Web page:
Yukon puts athletes’ health at top of priority list

When it comes to athletic safety, Yukon takes a backseat to nobody.

Yukon Public Schools enters its third year as a part of the Safety in Football Campaign put on by the Oklahoma Athletic Trainers Association.

“It’s our third year to be a part of Safety in Football,” Yukon head athletic trainer Leander Walker said. “The Oklahoma Trainers Association started this program three years ago, so we have been a part of it from day one. We have received a lot of positive feedback. There are now 15 states that are participating in the program and more say they are close to joining us as well. Alaska is doing a Safety in Hockey Campaign.”

Walker is not just the head trainer for Yukon Public Schools. He also is the president-elect for the Oklahoma Trainers Association and has served as the secretary for the group for the previous five years.

“I believe it is important that people understand exactly what an athletic trainer does,” Walker said. “The most important thing we do is decrease injuries in athletics and keep kids on the field and more importantly, in the classroom.

Cynthia LaBella, M.D., FAAP; lead author, 2012 American Academy of Pediatrics athletic trainers are vital to safety in sports.

“Athletic trainers have a skill set that is very valuable,” LaBella said in a statement released by the Oklahoma Trainers Association.

“Especially now when there is such a focus on concussions and related treatment and care. Concussed athletes are more likely to be identified in schools with athletic trainers and thus more likely to receive proper treatment.”

Walker said football has fallen under attack for being too dangerous, but understands the concern.

“I love the sport,” he said. “I played it, but I know for a fact that I wouldn’t let my child play football if there wasn’t an athletic trainer present. I look at it this way, I wouldn’t drop my kid off at the pool if there wasn’t a lifeguard on duty, so why would I allow my kid to play sports without an athletic trainer on site?”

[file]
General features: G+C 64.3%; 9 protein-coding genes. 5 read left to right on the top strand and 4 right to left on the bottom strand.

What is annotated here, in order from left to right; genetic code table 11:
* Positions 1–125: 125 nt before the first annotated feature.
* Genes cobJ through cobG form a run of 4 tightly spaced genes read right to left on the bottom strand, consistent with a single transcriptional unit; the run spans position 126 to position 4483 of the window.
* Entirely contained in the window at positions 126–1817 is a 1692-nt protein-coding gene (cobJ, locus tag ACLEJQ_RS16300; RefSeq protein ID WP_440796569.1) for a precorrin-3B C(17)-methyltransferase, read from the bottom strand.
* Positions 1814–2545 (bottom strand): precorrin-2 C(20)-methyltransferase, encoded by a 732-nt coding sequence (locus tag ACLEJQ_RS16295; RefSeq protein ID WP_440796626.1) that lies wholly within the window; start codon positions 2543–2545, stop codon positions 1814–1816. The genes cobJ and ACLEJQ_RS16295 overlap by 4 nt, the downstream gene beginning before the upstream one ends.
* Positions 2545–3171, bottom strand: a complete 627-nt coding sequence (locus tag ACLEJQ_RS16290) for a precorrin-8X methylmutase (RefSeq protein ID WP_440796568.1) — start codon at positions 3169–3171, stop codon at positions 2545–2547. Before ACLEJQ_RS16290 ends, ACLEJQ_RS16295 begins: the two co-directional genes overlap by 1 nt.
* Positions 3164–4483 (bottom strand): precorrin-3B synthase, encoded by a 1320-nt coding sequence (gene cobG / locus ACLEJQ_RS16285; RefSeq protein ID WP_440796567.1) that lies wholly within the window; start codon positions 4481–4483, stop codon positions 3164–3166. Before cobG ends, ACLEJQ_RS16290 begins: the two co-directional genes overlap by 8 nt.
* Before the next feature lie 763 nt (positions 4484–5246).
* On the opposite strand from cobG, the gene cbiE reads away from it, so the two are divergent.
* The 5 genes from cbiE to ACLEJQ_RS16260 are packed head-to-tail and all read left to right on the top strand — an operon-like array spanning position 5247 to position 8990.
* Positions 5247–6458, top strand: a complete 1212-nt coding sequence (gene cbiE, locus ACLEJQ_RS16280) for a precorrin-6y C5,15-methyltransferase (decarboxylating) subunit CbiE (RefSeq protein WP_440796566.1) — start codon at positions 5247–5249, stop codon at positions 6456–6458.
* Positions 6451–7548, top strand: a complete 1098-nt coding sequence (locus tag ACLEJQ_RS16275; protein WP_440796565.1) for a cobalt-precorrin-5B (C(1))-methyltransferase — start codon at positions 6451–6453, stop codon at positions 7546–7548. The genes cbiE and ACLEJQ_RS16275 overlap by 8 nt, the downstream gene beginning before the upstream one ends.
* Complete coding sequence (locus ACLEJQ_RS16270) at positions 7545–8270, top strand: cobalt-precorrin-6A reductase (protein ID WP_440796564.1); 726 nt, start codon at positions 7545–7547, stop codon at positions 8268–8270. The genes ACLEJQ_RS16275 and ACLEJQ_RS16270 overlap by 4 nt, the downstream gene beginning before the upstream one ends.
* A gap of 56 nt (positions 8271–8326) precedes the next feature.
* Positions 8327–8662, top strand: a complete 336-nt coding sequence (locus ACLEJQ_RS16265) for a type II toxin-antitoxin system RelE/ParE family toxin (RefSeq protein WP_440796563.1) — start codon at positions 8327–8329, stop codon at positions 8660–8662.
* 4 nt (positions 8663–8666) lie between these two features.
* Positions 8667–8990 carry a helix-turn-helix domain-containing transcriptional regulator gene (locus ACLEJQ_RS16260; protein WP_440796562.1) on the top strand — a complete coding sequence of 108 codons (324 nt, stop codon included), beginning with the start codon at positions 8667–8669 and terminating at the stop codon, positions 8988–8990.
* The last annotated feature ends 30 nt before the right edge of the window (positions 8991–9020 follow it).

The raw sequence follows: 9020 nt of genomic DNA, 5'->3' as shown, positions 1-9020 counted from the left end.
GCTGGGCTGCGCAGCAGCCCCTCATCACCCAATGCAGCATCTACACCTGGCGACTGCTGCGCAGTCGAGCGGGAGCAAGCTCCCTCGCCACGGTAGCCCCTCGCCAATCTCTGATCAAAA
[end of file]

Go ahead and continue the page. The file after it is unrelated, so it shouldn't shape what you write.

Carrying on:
The National Athletic Trainers Association says having an emergency action plan is crucial when it comes to sports.

“Proper emergency management of limb – or life-threatening injuries is critical and should be handled by trained medical and allied personnel. Preparation for response to emergencies includes education and training, maintenance of emergency equipment and supplies, appropriate use of personnel, and the formation and implementation of an emergency plan.”

Walker said an emergency action plan is one of the most important things they do at Yukon.

“Before every home football game, the athletic trainers and the student aides have a meeting to discuss everyone’s responsibilities if an emergency were to occur,” Walker said. “We are prepared and ready for anything to happen. If a situation happens, we don’t need to be thinking about what to do at that time, we need to know what to do and take action. When seconds count, we want to make sure we don’t waste any seconds.”

One of the advantages Yukon has over other schools is having all of its athletic facilities on one campus. This allows for an athletic trainer to get to where they need to go in case of an injury.

“We are blessed to have one campus,” Walker said. “Several years ago, that was not the case and it made it difficult, but now we always have an athletic trainer on site at every home athletic event and we can be there in one minute.”

Walker said he has seen athletic training in Oklahoma grow, but would like to see it grow even more.

“I know we have a lot of school districts in this state, so to expect each district to have its own athletic trainer is not realistic, but allowing athletes to have more access to an athletic trainer would help a lot,” Walker said. “That’s where I want to see the most growth over the next 5 to 10 years.”

Even though Yukon is ahead of the game when it comes to athletic training, Walker said he always learning and always looking for ways to improve.

“I have a good relationship with most of the athletic trainers across the state,” he said. “Once or twice a year, I will go over to the east side or another part of the state and just spend a day with them watching what they are doing. I want to see if they are doing something different that I want to bring to Yukon. Our first priority is the safety of these athletes and we are always looking for ways to make them more safe.”

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